Russia’s invasion of Ukraine has pushed the cost of hydrogen produced from fossil gas way beyond that of H2 made from renewable power, Rystad Energy said.

As the cost of grey hydrogen (made from unabated fossil gas) and blue hydrogen (made from gas linked to carbon capture and storage) surge in line with rising fossil fuel prices, the feasibility of green hydrogen (produced from renewables via electrolysis) as an affordable and secure source of renewable energy in Europe is growing, the research company said.

Green hydrogen production was already set to take off this year globally and pass the 1GW milestone, but the war against Ukraine has turbocharged the sector, Rystad said, as the costs of blue and grey H2 have surged by over 70% since the start of the invasion, rising from about $8 per kilogramme to $12-$14/kg in a matter of days.

That compares to green hydrogen production costs of $4/kg (particularly on the Iberian Peninsula), according to Rystad.

The analysts’ research showed an increasing price gap between renewable and fossil-based hydrogen.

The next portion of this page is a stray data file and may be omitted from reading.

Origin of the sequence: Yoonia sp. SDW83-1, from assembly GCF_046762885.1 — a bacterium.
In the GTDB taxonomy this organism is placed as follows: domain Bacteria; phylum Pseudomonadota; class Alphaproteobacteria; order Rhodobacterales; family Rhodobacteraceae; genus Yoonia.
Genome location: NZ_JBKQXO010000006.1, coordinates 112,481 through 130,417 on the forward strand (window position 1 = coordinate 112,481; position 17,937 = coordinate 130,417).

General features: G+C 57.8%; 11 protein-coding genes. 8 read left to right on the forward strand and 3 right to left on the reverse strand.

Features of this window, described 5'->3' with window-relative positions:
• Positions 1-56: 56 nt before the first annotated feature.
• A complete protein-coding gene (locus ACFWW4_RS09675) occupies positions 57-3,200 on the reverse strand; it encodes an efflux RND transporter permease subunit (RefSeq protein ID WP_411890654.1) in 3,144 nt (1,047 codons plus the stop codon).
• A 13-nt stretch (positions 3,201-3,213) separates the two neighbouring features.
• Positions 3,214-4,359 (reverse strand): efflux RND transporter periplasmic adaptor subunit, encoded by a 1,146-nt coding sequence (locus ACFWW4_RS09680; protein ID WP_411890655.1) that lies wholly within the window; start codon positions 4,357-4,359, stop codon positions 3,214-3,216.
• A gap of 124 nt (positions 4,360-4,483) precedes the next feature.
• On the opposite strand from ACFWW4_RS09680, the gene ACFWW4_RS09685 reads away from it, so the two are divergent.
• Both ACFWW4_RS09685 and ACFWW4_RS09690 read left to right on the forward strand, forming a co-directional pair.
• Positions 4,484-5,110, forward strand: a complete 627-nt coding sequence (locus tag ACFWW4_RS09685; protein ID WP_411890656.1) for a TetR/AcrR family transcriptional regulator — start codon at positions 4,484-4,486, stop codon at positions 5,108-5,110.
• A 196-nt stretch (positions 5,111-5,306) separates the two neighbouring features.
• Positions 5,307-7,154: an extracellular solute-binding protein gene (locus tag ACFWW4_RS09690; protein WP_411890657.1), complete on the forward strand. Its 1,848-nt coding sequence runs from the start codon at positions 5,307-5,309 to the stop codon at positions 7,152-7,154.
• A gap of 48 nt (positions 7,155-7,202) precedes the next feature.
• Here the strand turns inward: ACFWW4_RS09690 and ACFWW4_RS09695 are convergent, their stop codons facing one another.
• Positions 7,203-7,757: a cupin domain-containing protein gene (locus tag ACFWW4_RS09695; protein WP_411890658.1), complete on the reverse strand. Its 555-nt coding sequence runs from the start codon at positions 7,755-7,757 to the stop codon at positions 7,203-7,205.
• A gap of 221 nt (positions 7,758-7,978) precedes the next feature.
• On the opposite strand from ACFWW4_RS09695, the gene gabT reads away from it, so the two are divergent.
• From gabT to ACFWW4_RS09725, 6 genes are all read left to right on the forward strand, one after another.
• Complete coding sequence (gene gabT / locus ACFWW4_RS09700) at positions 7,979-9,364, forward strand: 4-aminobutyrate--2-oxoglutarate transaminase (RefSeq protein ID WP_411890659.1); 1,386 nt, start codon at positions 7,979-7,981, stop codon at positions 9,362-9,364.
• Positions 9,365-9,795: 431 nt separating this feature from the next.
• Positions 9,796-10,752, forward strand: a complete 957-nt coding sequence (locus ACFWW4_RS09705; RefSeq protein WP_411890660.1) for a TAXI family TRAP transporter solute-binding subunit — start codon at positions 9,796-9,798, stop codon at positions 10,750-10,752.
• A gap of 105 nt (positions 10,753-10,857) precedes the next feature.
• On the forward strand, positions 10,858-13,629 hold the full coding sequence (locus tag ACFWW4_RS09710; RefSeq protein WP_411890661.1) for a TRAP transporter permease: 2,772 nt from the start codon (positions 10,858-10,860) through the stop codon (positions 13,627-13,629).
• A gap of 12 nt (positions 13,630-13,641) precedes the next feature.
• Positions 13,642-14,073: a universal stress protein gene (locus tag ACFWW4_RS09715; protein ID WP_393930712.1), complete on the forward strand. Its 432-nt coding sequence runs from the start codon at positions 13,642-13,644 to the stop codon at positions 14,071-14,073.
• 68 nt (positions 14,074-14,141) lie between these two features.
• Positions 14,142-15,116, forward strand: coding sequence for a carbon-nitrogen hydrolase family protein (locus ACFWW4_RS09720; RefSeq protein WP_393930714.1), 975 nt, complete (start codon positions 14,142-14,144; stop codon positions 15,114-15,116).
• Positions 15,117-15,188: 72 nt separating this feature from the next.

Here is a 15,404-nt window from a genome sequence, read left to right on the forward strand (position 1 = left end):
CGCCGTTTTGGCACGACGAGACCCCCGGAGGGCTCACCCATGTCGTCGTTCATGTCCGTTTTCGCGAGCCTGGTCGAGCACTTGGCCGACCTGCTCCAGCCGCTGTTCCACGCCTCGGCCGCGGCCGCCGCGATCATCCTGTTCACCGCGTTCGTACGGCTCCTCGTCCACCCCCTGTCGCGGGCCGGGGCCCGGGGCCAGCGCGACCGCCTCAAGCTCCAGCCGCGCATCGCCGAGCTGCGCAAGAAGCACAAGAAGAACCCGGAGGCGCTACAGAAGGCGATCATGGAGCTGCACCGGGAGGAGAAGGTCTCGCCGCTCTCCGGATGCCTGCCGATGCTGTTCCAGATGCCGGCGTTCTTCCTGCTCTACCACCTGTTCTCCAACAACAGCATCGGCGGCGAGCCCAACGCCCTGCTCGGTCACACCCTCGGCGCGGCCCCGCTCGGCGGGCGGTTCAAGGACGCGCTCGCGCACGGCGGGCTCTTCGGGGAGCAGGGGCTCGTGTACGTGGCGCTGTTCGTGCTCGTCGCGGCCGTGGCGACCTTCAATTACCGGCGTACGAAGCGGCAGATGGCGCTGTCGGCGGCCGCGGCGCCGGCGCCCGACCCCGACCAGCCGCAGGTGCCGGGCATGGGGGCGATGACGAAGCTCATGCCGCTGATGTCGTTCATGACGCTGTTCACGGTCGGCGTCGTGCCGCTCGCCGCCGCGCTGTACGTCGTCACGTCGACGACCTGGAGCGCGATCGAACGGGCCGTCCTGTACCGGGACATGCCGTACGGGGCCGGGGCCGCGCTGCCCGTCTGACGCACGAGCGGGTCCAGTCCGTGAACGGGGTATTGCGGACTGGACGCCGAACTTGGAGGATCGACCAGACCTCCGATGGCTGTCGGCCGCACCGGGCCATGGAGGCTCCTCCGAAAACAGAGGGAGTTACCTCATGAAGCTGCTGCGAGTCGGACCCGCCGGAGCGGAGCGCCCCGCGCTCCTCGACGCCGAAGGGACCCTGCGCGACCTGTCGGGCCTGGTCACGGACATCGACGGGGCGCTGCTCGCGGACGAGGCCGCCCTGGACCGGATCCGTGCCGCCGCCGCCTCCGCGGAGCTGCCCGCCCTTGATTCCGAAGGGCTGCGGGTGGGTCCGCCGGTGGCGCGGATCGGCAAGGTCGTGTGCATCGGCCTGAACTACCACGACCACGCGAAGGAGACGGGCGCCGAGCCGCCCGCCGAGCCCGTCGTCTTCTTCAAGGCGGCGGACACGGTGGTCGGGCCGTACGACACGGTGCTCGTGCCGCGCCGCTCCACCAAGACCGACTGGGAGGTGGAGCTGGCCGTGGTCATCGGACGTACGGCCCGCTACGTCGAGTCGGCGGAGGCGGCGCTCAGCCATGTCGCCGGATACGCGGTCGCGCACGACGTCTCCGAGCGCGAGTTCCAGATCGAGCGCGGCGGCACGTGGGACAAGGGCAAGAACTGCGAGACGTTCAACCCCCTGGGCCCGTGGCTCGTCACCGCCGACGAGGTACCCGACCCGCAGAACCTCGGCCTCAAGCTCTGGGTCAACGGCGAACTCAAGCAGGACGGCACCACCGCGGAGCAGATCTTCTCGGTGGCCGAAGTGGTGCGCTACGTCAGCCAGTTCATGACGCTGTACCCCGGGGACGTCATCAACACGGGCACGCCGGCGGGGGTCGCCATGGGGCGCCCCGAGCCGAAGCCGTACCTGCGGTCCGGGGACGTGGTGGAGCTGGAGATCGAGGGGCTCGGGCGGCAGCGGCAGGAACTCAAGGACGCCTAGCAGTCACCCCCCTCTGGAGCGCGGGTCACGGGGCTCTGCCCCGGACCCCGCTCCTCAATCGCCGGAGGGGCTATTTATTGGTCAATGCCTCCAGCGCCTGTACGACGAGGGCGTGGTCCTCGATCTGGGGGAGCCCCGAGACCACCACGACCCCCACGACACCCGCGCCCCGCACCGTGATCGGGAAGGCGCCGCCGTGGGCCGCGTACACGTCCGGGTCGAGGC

BloombergNEF earlier this month had already pointed out the Ukraine war had pushed up natural gas prices to the point where green hydrogen is now cheaper than highly polluting grey H2 in Europe, the Middle East and Africa (EMEA) and China, but the difference the price difference then still was much more moderate.

Rystad’s analysts also stress EU plans for a €300m ($330m) funding package for hydrogen as well as the Hydrogen Accelerator Initiative from the REPowerEU plan by the European Commission to weave the bloc off its dependence on Russian energy imports.

“While industry and governments are heading in the right direction, their challenge is to lower the risks for green hydrogen investors and create incentives necessary to scale up quickly both the demand and supply,” said Minh Khoi Le, head of hydrogen research with Rystad Energy.

“Fundamentally, a world where green hydrogen fulfils the role currently played by oil, gas and coal will look very different.”

The decade ahead is a make or break one for the green hydrogen sector, Rystad said, adding that if production can be increased as planned to more than 10 million tonnes globally by 2030 and costs cut to $1.5/kg or less, then the industry will become a permanent fixture of the global energy mix.